Third, Peter got a high “Return on Luck” with the right students. I've become fascinated with the question of luck, and its role (or lack thereof) for those who achieve exceptional results. It turns out, when we rigorously defined and quantified luck, that the best-performing leaders and their companies were not luckier – they did not get more good luck, less bad luck, better timing of luck, or bigger spikes of luck than the less-successful comparison cases in our research. However,they did achieve a higher return on luck. They took whatever luck events they got, whether good luck or bad luck, recognized them, seized them, and made more out of them than others. The question for all of us is not whether we will get luck, but what will we do with the luck that we get. How does this relate to Peter Drucker? Think of it this way: For a teacher, one of the most important luck events is when a great student crosses your path; then upon recognizing when he or she is blessed by the unexpected arrival of a great student, a great teacher invests 10x in that student. Peter Drucker realized that a significant teaching investment in Bob Buford would yield a return far in excess of investing in the average student.
Drucker's impact derives not just from his ideas, but from his entire approach to ideas, and ultimately his power as a teacher. Drucker was deeply empirical; he derived insights not by pure theory, but by looking at actual facts and building a theory based on facts, evidence, and practicality. Once when I asked Drucker the purpose of his consulting, he said, "Ah, that is my laboratory." He didn't just want to sit around and think big thoughts; he wanted to derive insights that would have a tangible impact on people's lives. Yet, while Drucker focused on tangible results, he elevated his teachings to a frame much larger than "how-to" mechanics. "He diverted my attention from the nuts and bolts of running a business," writes Bob in these pages," and focused instead on the broader horizons of things such as character, vision, and responsibility." Drucker saw management – and its sibling, leadership – as a liberal art, not a technocratic exercise.
I believe that Drucker's work was guided by one audacious overarching question: What does it take—what principles are needed—to make society both more productive and more humane? Bob Buford once told me that he believed Peter Drucker contributed as much to the triumph of freedom over totalitarianism as anyone, including Winston Churchill. At first, I was puzzled by Bob's rather extreme statement, but then came to understand and appreciate that he might well be right. For free society to function at its best—and to thereby compete with tyranny—we must have high-performing, freely-operating organizations spread throughout society; these autonomous institutions, in turn, depend on having excellent management. This is a classic Druckerian duality, linking together big and small, practical and philosophical, micro and macro; on the one hand, he stayed grounded in “what works” for managers, and on the other hand, he framed “what works” in the context of one of the most important long-term questions that human societies must address.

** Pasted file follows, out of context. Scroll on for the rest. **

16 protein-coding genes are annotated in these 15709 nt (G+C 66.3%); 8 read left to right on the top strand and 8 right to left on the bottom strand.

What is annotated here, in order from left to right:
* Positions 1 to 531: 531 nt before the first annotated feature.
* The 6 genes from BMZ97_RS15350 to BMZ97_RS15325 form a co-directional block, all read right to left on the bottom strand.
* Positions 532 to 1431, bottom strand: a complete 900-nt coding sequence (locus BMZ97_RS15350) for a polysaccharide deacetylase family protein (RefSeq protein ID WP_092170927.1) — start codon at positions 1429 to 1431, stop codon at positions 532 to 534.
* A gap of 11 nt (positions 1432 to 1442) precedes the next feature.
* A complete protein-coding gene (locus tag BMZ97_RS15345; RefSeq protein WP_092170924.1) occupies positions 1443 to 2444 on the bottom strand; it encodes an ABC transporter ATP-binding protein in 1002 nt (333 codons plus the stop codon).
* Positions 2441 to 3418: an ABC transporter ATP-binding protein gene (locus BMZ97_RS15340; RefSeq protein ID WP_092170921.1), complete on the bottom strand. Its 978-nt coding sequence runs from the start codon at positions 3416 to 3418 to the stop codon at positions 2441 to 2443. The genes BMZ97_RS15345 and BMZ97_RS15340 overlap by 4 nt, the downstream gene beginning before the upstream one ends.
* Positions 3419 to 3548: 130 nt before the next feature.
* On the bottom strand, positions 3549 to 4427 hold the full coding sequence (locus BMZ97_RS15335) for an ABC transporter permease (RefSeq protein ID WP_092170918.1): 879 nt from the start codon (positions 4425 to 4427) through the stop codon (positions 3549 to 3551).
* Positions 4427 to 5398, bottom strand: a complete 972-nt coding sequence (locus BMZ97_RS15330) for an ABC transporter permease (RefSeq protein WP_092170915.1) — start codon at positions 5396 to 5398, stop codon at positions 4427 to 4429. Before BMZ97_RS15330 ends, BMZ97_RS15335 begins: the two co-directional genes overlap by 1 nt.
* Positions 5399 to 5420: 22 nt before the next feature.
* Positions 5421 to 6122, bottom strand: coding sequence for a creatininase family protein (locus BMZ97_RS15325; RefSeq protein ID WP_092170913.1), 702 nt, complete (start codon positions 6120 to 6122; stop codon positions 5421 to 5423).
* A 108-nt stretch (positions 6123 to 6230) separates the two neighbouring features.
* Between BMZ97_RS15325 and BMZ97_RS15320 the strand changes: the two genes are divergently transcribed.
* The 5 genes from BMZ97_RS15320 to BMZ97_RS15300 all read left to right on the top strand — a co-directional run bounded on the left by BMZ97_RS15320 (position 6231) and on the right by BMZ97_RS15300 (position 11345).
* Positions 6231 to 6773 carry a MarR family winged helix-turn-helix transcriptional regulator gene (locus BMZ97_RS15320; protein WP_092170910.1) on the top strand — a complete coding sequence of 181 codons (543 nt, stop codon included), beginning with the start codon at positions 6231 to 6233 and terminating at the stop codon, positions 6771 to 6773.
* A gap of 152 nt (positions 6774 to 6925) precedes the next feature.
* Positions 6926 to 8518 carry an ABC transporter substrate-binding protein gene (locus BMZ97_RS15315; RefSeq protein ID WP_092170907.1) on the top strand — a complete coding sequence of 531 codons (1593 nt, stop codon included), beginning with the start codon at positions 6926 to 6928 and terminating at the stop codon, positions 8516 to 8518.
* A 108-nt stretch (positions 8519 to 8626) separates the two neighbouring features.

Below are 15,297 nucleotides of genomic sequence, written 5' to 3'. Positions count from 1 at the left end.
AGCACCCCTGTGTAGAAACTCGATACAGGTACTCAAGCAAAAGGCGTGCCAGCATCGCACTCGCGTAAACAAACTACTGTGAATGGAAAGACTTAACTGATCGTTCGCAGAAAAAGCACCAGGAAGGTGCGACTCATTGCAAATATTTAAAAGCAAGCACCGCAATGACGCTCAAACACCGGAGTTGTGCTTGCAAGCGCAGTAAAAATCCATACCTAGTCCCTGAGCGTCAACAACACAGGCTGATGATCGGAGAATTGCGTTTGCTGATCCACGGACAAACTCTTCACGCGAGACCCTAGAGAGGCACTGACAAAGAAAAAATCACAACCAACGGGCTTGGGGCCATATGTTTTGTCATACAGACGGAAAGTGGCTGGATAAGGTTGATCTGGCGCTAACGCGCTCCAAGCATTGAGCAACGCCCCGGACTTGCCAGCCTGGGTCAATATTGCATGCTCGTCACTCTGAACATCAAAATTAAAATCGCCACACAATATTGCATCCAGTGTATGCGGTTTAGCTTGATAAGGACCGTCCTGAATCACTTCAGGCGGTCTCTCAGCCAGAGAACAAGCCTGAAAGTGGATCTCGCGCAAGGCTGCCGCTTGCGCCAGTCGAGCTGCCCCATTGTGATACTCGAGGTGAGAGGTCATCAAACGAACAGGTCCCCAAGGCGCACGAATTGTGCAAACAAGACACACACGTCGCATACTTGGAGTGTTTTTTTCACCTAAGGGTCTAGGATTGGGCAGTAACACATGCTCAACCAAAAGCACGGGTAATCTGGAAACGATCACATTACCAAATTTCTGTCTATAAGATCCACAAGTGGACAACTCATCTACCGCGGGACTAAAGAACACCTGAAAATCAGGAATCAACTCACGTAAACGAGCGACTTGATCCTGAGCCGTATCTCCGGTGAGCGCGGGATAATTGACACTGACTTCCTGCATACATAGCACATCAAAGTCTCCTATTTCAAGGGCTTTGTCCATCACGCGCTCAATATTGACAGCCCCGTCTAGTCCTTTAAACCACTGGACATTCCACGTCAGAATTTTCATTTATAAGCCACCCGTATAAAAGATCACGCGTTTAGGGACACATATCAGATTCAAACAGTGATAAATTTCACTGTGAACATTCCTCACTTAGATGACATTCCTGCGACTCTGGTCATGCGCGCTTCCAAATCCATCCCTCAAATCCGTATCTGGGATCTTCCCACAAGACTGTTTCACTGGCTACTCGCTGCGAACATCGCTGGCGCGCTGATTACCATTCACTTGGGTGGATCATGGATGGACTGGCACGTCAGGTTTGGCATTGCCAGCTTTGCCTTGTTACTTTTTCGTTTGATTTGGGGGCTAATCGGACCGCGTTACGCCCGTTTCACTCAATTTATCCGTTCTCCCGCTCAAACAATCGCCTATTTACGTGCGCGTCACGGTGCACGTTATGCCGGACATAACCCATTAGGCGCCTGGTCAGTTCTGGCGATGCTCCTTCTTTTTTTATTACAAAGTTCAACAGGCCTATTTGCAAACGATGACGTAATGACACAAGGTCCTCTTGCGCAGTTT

Finally, and most important, Drucker infused all of his work with the great compassion and concern for the individual, and this is the cornerstone of what made him a great teacher. I do indeed believe that Drucker’s body of work is essentially right, that his insights about the workings of the social world have been—and will continue to be—proved right by history. But there is one place where I believe Peter Drucker got it wrong, at least in part. When Bob Buford asked what could be done to advance Peter’s legacy, Drucker impatiently waved the question away: "My legacy is my writing." True, but incomplete. An equally significant legacy, in my view, may be found in his students, and their impact on the world. If Drucker had not been such a great teacher, if he closeted himself like a hermit with a typewriter, I believe his impact would have been profoundly stunted. And there is no better testament to that aspect of Peter’s legacy than this gift from Bob Buford, Drucker & Me.
April 8, 2013